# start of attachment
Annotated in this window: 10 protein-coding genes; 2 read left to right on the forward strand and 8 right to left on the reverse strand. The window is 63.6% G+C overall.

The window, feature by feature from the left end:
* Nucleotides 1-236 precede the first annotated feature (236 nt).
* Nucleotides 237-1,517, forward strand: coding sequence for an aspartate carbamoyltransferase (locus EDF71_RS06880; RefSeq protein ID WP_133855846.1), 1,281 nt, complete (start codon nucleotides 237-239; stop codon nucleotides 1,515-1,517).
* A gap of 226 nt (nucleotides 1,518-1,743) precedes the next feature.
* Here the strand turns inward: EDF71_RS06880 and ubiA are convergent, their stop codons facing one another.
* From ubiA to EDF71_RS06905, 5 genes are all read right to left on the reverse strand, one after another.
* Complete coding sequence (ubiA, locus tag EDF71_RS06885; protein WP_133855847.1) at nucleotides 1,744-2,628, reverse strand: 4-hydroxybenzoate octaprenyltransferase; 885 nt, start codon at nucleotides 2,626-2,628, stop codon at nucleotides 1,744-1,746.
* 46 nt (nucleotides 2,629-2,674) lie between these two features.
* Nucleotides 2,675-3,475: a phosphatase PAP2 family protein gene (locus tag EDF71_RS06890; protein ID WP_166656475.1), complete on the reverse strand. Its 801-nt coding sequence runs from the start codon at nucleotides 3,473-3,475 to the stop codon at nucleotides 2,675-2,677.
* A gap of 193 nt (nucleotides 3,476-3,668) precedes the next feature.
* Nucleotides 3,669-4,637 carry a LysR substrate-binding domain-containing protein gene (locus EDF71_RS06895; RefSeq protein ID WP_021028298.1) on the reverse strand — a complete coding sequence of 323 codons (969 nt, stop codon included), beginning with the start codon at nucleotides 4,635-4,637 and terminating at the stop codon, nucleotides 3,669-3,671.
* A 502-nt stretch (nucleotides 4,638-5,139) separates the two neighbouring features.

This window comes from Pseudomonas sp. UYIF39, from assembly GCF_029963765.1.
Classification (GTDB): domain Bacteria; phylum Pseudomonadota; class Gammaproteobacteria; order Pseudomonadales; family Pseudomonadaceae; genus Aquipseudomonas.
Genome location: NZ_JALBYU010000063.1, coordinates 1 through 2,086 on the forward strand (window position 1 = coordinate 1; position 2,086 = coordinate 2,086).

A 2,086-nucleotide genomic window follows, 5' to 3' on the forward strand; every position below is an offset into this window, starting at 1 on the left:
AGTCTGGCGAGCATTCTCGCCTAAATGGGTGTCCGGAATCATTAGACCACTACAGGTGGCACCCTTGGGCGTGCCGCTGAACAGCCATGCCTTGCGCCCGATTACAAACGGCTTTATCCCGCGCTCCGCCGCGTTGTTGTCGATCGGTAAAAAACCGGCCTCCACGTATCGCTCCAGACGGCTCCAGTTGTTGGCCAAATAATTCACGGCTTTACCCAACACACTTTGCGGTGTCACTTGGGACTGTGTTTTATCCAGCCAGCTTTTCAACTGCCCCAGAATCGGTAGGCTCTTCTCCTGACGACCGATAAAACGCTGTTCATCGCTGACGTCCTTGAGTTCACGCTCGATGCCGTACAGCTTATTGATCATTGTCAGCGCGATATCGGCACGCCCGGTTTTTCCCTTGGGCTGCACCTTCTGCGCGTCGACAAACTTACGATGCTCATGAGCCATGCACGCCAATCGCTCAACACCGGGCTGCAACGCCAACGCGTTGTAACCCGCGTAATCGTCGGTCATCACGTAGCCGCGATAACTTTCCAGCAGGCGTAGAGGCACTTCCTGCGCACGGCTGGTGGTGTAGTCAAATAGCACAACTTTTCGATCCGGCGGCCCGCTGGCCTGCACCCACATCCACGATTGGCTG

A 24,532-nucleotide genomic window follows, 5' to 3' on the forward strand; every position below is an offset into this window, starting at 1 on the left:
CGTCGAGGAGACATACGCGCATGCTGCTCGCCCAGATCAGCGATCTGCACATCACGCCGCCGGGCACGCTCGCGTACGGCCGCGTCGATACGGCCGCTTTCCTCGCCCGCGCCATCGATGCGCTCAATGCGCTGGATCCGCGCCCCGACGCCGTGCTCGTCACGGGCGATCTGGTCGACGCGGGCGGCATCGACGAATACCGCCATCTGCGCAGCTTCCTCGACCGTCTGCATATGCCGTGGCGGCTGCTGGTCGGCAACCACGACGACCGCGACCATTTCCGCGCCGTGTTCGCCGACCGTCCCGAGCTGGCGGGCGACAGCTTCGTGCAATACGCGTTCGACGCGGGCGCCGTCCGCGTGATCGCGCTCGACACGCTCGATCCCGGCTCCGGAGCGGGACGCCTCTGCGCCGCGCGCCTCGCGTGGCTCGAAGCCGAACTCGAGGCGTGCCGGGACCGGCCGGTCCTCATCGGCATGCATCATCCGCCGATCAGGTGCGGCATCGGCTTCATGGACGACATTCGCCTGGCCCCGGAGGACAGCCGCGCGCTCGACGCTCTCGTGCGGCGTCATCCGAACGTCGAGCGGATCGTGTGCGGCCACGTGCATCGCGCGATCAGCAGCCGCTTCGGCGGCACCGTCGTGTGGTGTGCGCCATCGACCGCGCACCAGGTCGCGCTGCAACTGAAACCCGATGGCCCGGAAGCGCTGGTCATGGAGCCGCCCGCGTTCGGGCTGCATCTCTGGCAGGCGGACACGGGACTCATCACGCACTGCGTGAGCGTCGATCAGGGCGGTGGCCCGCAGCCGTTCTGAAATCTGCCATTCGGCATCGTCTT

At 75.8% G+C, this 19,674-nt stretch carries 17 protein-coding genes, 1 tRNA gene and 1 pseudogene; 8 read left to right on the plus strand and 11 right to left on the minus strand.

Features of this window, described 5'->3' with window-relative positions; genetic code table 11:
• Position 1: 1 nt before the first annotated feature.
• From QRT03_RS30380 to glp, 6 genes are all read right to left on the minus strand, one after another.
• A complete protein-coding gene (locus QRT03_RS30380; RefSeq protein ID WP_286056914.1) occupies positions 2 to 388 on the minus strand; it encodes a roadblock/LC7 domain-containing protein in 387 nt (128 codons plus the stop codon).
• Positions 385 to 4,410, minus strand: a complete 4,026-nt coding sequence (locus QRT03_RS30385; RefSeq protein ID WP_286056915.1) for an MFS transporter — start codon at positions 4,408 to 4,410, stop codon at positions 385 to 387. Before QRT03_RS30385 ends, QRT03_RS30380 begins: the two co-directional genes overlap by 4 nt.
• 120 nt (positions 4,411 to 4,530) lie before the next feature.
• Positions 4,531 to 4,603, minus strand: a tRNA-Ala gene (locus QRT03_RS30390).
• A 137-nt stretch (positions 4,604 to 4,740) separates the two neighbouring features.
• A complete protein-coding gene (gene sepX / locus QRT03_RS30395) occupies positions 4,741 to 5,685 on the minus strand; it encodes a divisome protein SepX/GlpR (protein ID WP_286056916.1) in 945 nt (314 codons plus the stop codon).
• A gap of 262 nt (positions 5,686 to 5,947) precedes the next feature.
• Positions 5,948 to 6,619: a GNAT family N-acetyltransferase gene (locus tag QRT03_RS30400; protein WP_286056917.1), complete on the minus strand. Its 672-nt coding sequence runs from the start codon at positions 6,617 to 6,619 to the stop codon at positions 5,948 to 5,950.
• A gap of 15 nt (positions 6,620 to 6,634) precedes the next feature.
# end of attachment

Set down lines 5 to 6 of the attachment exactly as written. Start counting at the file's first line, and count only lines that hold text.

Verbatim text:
* A gap of 226 nt (nucleotides 1,518-1,743) precedes the next feature.
* Here the strand turns inward: EDF71_RS06880 and ubiA are convergent, their stop codons facing one another.